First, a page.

Security from the ground up

Controlling Security in The Cloud is Possible

The case for a secure, bi-directional, full-duplex firewall installed at the perimeter of data centers.

Axel Kloth responds to: Covey, L. (2019, February 26). Cloudborne Punches Hole in Cloud Security.

I have said for quite a while that “The Cloud” is an economic model, and not a safeguard. “The Cloud” is really only someone else’s data center, and it allows Cloud users to shift computational tasks from one physical location to another, without disrupting the workload too much. That is why hybrid clouds dominate today; they simply are a combination of the private data centers that corporations always had and the ability to rent additional computational horsepower from a cloud provider to fulfill the needs for elasticity.

Due to the elasticity of compute requirements, all workloads must support being shifted around. This in turn requires Cloud service providers to provide large-scale data centers that are all multi-tenant, i.e. many clients are hosted in any one data center, without firewalls in between the individual clients. Again, as an economic model this works well, but not being able to isolate clients from each other by means of firewalls also implies that if malware is exfiltrated from one client, then all clients will be possible targets of that malware as no firewalls exist between clients.

This problem gets aggravated by other facts that I had highlighted before: firmware updates can be executed by anyone, without authentication of the person updating the firmware, even if the firmware is unsigned and possibly malicious. One would think that the firmware update process is an onerous one, with heaps and heaps of safeguards. It’s not.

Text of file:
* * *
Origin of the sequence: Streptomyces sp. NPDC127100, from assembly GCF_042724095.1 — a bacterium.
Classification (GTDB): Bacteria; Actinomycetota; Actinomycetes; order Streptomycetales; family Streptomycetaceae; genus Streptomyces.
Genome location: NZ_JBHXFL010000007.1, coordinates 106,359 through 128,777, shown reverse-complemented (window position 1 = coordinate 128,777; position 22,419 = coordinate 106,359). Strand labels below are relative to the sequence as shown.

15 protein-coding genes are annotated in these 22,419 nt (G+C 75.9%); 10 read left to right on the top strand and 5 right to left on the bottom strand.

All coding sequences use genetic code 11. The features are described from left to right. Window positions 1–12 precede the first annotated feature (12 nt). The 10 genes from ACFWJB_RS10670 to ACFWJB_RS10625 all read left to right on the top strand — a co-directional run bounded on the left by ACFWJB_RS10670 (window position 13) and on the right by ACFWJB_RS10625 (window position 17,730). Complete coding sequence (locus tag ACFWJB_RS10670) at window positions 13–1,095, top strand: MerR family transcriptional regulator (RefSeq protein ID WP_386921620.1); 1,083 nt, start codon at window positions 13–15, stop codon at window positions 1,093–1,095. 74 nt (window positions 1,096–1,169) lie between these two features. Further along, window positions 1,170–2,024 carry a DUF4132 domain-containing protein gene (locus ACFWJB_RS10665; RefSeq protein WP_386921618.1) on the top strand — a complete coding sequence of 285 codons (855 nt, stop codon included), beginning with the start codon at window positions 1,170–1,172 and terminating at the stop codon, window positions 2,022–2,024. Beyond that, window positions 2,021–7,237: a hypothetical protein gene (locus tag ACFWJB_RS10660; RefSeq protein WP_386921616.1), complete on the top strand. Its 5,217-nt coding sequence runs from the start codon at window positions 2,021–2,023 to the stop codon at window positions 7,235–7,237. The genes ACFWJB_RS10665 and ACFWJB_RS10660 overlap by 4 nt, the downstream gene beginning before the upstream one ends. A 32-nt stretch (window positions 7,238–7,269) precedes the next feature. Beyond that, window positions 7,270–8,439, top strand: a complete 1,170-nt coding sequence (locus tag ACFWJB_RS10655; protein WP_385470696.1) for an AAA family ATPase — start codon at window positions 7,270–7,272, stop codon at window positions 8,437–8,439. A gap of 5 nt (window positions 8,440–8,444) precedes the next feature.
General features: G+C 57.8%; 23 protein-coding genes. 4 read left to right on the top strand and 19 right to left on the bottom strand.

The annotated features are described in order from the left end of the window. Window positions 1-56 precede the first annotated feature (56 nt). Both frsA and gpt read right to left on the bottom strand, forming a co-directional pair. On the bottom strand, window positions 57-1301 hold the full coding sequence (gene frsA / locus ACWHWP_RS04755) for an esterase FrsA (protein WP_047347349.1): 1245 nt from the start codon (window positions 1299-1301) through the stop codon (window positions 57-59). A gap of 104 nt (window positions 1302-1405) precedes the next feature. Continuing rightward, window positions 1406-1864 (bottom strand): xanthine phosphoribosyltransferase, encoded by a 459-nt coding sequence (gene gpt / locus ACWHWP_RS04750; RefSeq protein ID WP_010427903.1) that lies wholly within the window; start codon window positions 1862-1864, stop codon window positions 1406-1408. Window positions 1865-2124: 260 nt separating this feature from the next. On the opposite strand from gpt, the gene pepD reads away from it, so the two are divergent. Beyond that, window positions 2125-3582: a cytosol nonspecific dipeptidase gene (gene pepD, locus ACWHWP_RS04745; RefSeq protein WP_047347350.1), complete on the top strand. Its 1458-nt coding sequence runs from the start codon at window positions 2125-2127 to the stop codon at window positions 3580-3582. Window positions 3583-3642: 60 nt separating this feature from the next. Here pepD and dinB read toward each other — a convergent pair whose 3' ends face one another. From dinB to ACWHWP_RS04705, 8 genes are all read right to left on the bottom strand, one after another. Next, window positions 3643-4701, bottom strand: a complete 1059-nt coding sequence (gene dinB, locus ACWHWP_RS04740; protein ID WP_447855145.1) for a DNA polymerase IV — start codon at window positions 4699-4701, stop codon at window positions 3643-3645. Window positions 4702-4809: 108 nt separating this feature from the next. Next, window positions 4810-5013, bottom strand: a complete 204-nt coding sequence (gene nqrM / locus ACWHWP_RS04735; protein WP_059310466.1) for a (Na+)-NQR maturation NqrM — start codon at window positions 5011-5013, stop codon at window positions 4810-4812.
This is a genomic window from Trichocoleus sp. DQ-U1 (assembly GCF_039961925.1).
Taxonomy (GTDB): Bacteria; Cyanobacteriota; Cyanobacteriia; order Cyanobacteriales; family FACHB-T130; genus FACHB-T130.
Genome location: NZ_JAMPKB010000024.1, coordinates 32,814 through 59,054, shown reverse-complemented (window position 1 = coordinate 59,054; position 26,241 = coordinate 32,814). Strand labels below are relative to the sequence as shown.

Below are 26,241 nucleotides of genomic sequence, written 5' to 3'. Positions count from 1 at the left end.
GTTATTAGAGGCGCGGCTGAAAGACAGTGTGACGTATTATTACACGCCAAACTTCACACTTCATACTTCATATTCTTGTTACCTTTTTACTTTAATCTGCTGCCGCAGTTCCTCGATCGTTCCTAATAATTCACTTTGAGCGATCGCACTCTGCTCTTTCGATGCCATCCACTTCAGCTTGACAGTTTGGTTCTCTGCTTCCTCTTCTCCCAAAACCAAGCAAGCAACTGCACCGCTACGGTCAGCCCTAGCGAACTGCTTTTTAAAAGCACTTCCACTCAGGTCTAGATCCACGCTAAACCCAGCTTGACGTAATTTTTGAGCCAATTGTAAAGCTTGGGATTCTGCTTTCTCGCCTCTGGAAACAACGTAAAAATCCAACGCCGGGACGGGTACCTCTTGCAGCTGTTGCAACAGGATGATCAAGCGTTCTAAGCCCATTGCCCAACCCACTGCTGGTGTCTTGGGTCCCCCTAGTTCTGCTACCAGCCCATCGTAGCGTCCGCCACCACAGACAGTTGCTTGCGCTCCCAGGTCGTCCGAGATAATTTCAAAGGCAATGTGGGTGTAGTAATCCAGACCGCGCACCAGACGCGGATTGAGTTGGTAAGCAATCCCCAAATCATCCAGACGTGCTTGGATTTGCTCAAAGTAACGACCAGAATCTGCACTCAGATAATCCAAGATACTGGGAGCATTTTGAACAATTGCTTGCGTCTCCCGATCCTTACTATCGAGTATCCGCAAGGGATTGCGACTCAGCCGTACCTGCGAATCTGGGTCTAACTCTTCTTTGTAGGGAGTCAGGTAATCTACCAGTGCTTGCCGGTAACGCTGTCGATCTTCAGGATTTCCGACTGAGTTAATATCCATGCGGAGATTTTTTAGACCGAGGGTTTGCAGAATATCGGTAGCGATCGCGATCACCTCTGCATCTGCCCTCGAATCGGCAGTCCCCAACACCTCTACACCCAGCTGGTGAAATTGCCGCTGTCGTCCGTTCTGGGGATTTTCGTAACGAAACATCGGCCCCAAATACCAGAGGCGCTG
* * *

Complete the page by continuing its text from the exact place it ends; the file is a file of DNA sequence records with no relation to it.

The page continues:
Firmware updates for hard disks (yes, they do have update-able firmware!), RAID Controllers, LAN Controllers, GPUs and BMC and host processors in servers are trivial and unsecured (other than by weak username and password combinations that in the vast majority of cases are set to default) and easily breached, or riddled with holes and backdoors.

As a result, each and every server has a large attack surface that can easily be exploited, and sufficiently well-written malware can easily be made persistent (i.e. it will survive a reset, restart or a re-install of the Operating System). While bad enough, this can be detected by malware scanners in each server, and affected systems can be taken offline, re-flashed, and put back in service.

With Intel’s SGX, it is possible to write malware that is persistent and at the same time cannot be detected by malware scanners, simply because SGX protects the malware from being observed. In this case, malware can exfiltrate and replicate on any adjacent system. In other words, Intel’s SGX can help conceal the ultimate botnet.

How can this spread be detected and prevented?

Data centers will need to come to grips with the requirement that all clients in multi-tenant public clouds will have to be isolated from each other by the deployment of firewalls that do NOT use x86-64 processors, that do NOT use industry-standard hard disks or SSDs, and that do NOT support unauthenticated firmware updates with unsigned firmware. The same firewalls must be deployed at the perimeter (each entry and exit point from the Internet) of the data center, and—novel for firewalls—must filter traffic in BOTH directions simultaneously, i.e. work in a bi-directional and full-duplex fashion to detect if malware is being exfiltrated.

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